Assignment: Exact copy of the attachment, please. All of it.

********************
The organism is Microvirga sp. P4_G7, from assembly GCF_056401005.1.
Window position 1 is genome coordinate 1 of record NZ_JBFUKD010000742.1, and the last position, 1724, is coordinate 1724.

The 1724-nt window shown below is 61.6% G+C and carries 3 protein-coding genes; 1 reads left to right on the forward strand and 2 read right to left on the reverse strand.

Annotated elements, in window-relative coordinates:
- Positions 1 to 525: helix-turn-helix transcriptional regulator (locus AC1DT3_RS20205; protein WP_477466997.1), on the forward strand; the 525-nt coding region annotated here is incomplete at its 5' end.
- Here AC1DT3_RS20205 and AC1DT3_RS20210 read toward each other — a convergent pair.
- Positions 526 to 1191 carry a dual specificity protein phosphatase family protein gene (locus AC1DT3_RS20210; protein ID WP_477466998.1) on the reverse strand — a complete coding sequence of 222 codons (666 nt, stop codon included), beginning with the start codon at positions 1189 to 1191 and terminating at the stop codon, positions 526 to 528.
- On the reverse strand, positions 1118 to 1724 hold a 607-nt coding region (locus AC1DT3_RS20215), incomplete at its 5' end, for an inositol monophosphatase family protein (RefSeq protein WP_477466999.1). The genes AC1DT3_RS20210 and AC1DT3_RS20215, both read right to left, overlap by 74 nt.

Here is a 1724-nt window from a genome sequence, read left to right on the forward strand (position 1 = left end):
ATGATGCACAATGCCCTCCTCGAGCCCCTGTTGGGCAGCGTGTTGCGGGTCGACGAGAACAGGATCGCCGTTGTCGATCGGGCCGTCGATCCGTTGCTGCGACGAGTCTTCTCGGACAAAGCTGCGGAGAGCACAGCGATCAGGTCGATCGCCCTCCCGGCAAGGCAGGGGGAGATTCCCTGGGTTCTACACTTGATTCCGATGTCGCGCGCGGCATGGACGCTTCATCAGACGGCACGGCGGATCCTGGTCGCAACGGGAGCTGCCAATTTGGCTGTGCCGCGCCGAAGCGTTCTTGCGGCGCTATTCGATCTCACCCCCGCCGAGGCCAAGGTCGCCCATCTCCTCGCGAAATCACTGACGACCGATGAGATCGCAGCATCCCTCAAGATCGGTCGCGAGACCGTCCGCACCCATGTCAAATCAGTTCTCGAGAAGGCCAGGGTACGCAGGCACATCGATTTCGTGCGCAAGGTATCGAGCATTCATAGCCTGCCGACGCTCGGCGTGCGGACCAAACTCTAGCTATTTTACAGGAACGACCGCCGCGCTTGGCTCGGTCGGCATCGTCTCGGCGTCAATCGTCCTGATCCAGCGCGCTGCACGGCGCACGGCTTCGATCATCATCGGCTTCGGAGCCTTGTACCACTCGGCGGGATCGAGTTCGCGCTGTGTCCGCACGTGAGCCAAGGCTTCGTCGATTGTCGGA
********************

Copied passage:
The organism is Microvirga sp. P4_G7, from assembly GCF_056401005.1.
Window position 1 is genome coordinate 1 of record NZ_JBFUKD010000742.1, and the last position, 1724, is coordinate 1724.

The 1724-nt window shown below is 61.6% G+C and carries 3 protein-coding genes; 1 reads left to right on the forward strand and 2 read right to left on the reverse strand.

Annotated elements, in window-relative coordinates:
- Positions 1 to 525: helix-turn-helix transcriptional regulator (locus AC1DT3_RS20205; protein WP_477466997.1), on the forward strand; the 525-nt coding region annotated here is incomplete at its 5' end.
- Here AC1DT3_RS20205 and AC1DT3_RS20210 read toward each other — a convergent pair.
- Positions 526 to 1191 carry a dual specificity protein phosphatase family protein gene (locus AC1DT3_RS20210; protein ID WP_477466998.1) on the reverse strand — a complete coding sequence of 222 codons (666 nt, stop codon included), beginning with the start codon at positions 1189 to 1191 and terminating at the stop codon, positions 526 to 528.
- On the reverse strand, positions 1118 to 1724 hold a 607-nt coding region (locus AC1DT3_RS20215), incomplete at its 5' end, for an inositol monophosphatase family protein (RefSeq protein WP_477466999.1). The genes AC1DT3_RS20210 and AC1DT3_RS20215, both read right to left, overlap by 74 nt.

Here is a 1724-nt window from a genome sequence, read left to right on the forward strand (position 1 = left end):
ATGATGCACAATGCCCTCCTCGAGCCCCTGTTGGGCAGCGTGTTGCGGGTCGACGAGAACAGGATCGCCGTTGTCGATCGGGCCGTCGATCCGTTGCTGCGACGAGTCTTCTCGGACAAAGCTGCGGAGAGCACAGCGATCAGGTCGATCGCCCTCCCGGCAAGGCAGGGGGAGATTCCCTGGGTTCTACACTTGATTCCGATGTCGCGCGCGGCATGGACGCTTCATCAGACGGCACGGCGGATCCTGGTCGCAACGGGAGCTGCCAATTTGGCTGTGCCGCGCCGAAGCGTTCTTGCGGCGCTATTCGATCTCACCCCCGCCGAGGCCAAGGTCGCCCATCTCCTCGCGAAATCACTGACGACCGATGAGATCGCAGCATCCCTCAAGATCGGTCGCGAGACCGTCCGCACCCATGTCAAATCAGTTCTCGAGAAGGCCAGGGTACGCAGGCACATCGATTTCGTGCGCAAGGTATCGAGCATTCATAGCCTGCCGACGCTCGGCGTGCGGACCAAACTCTAGCTATTTTACAGGAACGACCGCCGCGCTTGGCTCGGTCGGCATCGTCTCGGCGTCAATCGTCCTGATCCAGCGCGCTGCACGGCGCACGGCTTCGATCATCATCGGCTTCGGAGCCTTGTACCACTCGGCGGGATCGAGTTCGCGCTGTGTCCGCACGTGAGCCAAGGCTTCGTCGATTGTCGGA